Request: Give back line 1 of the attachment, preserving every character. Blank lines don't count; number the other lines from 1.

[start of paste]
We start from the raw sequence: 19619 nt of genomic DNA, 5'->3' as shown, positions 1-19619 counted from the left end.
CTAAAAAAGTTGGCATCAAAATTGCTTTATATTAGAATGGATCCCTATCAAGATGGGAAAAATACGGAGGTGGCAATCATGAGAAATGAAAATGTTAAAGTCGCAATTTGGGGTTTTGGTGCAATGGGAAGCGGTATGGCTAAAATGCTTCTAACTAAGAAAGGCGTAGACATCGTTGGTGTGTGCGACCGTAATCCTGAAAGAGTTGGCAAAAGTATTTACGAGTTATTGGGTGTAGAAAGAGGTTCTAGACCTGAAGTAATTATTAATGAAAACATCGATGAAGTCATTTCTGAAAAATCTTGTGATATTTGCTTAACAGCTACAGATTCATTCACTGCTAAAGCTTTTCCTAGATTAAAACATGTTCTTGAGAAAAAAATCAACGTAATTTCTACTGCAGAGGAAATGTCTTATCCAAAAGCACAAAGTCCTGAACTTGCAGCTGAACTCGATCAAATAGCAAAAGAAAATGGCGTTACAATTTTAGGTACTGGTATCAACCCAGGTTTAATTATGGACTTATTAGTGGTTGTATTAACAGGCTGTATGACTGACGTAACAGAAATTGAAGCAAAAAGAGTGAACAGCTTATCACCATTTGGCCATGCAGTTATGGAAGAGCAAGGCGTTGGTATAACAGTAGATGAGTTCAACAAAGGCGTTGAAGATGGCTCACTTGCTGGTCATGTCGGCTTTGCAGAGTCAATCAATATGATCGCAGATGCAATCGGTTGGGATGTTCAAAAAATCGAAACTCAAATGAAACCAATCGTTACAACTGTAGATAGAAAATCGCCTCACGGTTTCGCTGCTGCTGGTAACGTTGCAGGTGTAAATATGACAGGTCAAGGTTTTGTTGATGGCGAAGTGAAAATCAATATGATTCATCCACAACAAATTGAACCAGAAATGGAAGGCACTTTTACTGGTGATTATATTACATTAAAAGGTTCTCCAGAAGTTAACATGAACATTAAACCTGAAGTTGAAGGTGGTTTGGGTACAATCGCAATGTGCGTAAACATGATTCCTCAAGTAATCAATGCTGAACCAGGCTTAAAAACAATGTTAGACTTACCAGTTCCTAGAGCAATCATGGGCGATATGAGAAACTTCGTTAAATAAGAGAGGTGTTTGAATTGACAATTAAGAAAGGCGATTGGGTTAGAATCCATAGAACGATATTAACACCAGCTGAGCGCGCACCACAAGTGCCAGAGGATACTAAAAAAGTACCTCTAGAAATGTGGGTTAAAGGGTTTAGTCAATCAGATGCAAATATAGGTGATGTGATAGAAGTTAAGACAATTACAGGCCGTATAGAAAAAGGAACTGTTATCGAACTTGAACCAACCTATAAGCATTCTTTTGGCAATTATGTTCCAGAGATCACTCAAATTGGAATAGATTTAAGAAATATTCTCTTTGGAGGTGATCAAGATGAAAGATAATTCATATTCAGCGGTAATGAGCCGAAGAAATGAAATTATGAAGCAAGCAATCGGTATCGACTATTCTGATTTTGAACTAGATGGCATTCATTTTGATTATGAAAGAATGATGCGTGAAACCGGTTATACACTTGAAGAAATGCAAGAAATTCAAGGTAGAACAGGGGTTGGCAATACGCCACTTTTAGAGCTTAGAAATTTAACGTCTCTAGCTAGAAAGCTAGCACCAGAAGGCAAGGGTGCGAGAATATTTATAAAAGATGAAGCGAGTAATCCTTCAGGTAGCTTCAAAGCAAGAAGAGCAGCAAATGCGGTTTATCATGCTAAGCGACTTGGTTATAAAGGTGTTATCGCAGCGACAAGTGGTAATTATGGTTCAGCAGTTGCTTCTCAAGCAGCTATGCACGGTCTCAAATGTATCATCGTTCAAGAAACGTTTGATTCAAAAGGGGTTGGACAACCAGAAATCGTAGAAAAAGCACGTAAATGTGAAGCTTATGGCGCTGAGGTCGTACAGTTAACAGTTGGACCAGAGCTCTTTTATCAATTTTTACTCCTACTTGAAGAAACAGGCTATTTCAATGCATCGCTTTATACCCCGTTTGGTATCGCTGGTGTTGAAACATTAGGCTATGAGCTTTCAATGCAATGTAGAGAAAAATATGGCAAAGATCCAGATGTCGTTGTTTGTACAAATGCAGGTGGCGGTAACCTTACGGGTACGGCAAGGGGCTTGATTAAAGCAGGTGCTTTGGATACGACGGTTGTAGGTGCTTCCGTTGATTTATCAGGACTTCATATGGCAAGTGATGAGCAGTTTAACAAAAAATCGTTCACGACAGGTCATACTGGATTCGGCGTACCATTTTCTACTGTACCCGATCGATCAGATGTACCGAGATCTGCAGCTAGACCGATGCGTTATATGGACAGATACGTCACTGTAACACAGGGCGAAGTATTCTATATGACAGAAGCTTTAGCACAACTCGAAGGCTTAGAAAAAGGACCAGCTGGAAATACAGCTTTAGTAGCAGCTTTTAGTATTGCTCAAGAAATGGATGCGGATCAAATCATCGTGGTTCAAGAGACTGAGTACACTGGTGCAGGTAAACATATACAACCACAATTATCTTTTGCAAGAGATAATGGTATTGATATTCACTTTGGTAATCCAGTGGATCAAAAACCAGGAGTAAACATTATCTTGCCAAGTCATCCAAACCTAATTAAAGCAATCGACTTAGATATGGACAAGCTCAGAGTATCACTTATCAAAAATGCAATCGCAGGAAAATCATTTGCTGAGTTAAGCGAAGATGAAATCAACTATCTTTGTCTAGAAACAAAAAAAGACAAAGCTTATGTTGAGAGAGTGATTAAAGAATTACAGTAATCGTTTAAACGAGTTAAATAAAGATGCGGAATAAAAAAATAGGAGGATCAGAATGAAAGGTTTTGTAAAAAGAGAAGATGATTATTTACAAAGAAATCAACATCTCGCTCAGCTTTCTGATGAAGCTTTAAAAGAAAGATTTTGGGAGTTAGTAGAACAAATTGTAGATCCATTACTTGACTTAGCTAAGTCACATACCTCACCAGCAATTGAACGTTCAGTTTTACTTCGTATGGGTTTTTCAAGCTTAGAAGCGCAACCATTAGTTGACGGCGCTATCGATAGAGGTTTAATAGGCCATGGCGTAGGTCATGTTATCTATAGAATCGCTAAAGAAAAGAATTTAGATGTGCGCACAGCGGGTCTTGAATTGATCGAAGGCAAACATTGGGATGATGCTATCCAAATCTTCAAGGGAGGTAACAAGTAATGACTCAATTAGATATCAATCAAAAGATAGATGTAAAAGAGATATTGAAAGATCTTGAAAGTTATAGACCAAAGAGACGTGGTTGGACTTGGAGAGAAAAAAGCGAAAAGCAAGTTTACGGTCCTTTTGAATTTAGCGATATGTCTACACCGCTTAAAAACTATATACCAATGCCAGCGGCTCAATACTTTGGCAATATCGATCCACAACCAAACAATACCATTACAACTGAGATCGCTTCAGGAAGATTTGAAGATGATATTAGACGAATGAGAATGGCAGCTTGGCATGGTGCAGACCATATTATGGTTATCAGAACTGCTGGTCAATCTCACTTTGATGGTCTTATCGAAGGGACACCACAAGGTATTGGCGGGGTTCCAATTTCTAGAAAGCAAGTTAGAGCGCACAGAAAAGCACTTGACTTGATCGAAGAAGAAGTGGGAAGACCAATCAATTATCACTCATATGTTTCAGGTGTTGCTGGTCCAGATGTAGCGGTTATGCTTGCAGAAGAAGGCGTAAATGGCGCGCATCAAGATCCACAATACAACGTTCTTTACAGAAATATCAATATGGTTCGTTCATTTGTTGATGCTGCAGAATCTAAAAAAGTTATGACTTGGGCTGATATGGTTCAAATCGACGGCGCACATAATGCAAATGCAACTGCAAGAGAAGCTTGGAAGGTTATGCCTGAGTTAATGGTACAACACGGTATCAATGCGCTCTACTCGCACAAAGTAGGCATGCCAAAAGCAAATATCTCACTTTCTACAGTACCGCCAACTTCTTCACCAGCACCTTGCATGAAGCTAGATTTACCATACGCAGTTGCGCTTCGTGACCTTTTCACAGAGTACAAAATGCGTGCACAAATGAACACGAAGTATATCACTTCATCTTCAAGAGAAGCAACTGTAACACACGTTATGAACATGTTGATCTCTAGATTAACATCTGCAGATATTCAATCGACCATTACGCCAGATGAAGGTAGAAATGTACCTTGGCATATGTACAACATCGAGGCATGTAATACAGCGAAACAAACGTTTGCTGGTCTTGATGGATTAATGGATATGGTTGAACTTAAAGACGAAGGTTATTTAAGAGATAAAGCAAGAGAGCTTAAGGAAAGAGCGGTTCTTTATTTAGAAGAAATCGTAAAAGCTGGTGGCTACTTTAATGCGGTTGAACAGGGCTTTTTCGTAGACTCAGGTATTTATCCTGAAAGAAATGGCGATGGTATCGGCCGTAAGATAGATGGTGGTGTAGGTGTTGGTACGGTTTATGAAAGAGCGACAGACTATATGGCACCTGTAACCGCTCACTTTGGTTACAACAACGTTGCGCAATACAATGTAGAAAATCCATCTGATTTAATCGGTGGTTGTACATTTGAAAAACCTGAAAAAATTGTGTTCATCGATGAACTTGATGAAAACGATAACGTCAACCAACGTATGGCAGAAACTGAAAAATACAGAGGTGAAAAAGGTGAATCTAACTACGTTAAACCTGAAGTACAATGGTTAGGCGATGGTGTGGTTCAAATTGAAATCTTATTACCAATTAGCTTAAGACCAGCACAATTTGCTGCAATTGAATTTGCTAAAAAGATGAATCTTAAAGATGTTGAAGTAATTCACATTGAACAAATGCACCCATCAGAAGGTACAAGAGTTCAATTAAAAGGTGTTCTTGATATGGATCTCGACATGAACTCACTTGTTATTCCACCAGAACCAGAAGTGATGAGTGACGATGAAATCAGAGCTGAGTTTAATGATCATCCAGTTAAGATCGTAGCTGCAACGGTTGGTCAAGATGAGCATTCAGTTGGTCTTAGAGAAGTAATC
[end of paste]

We start from the raw sequence: 19619 nt of genomic DNA, 5'->3' as shown, positions 1-19619 counted from the left end.